Those Left Behind

She thought of other, immobilized freight cars, where the kids sat on the floor planking and sang back, happy as fat, whatever came over the mother’s pocket radio; of other squatters who stretched canvas for lean-tos behind smiling billboards along all the highways, or slept in junkyards in the stripped shells of wrecked Plymouths, or even, daring, spent the night up some pole in a lineman’s tent like caterpillars, swung among a web of telephone wires, living in the very copper rigging and secular miracle of communication, untroubled by the dumb voltages flick­ering their miles, the night long, in the thousands of unheard messages. She remembered drifters she had listened to, Americans speaking their language care­fully, scholarly, as if they were in exile from some­where else invisible yet congruent with the cheered land she lived in; and walkers along the roads at night, zooming in and out of your headlights without looking up, too far from any town to have a real destination. And the voices before and after the dead man’s that had phoned at random during the darkest, slowest hours, searching ceaseless among the dial’s ten million possibilities for that magical Other who would reveal herself out of the roar of relays, monotone lit­anies of insult, filth, fantasy, love whose brute repeti­tion must someday call into being the trigger for the unnamable act, the recognition, the Word.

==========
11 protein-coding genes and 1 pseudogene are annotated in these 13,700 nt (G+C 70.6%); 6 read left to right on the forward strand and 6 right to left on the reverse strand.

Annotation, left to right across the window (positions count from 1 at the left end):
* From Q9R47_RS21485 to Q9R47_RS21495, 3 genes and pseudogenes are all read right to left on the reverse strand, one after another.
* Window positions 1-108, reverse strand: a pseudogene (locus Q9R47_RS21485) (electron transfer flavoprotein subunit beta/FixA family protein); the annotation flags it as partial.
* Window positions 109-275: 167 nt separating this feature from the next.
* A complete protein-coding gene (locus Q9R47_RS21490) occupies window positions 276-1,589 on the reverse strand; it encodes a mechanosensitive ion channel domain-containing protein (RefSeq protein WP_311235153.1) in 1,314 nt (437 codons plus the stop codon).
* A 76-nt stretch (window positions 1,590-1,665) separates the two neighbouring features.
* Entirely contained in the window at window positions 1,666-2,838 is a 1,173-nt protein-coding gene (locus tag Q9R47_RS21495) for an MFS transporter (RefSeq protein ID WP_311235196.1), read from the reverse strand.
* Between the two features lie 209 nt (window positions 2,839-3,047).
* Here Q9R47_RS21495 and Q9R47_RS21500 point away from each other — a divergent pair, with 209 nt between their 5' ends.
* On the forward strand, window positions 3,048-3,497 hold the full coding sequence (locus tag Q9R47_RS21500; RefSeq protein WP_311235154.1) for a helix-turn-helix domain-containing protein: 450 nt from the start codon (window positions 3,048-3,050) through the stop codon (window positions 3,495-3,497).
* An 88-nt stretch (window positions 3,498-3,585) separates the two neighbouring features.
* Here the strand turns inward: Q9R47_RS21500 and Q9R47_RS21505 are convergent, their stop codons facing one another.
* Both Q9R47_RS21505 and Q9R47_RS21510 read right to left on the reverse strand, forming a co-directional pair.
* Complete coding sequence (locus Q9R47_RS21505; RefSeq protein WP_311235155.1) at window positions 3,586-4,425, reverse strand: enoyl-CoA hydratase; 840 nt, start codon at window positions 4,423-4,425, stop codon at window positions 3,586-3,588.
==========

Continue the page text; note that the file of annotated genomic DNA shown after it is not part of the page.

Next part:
Thomas Pynchon The Crying of Lot 49

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